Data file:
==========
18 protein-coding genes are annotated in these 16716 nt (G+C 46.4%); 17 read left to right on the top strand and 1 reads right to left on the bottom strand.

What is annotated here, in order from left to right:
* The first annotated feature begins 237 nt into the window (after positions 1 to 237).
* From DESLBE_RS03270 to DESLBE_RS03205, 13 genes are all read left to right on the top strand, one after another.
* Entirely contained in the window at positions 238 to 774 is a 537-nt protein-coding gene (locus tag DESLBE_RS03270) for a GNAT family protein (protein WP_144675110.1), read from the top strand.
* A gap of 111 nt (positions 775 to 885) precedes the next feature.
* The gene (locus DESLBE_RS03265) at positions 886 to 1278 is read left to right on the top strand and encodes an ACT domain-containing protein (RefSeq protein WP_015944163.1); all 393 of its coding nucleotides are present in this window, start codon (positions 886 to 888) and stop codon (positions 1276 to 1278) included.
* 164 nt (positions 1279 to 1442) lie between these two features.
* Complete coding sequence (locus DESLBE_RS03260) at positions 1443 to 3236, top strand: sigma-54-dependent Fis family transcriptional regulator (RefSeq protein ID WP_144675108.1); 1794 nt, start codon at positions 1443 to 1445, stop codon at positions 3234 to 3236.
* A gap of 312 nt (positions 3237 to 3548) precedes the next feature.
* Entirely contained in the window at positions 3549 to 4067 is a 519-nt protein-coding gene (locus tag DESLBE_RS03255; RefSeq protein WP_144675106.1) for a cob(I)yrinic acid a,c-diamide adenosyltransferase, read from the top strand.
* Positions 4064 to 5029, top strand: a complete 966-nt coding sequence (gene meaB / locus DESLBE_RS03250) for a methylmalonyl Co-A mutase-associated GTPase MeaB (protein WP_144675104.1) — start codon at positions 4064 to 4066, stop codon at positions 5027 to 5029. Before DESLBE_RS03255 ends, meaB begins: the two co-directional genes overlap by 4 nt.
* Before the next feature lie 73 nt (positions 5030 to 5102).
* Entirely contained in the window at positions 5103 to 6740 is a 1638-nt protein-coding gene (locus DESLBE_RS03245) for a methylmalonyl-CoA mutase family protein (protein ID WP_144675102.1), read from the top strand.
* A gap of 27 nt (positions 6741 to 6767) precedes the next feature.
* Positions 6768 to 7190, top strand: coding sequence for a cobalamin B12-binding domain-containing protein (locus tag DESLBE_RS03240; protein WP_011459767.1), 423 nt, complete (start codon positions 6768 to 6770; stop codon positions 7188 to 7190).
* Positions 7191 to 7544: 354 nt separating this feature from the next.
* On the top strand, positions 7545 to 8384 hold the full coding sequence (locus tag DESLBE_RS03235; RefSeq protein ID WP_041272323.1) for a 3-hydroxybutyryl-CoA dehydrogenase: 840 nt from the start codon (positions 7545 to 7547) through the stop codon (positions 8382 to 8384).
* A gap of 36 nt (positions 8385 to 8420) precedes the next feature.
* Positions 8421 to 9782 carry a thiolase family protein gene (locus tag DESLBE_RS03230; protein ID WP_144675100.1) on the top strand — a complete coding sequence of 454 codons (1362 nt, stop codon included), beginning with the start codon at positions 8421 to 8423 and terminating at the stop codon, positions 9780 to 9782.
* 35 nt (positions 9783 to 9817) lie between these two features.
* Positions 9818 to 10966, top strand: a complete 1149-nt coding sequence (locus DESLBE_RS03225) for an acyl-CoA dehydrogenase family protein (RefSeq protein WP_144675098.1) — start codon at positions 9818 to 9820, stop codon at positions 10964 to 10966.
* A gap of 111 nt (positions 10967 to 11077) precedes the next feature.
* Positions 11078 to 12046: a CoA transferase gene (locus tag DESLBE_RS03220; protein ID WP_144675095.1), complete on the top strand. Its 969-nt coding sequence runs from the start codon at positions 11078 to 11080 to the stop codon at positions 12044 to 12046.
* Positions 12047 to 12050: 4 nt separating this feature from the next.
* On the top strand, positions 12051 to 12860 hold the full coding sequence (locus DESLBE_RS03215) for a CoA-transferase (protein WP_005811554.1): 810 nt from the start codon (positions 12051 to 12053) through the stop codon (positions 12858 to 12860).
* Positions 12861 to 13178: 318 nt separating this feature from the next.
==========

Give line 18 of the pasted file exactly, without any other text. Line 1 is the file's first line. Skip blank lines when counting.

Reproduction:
* On the top strand, positions 7545 to 8384 hold the full coding sequence (locus tag DESLBE_RS03235; RefSeq protein ID WP_041272323.1) for a 3-hydroxybutyryl-CoA dehydrogenase: 840 nt from the start codon (positions 7545 to 7547) through the stop codon (positions 8382 to 8384).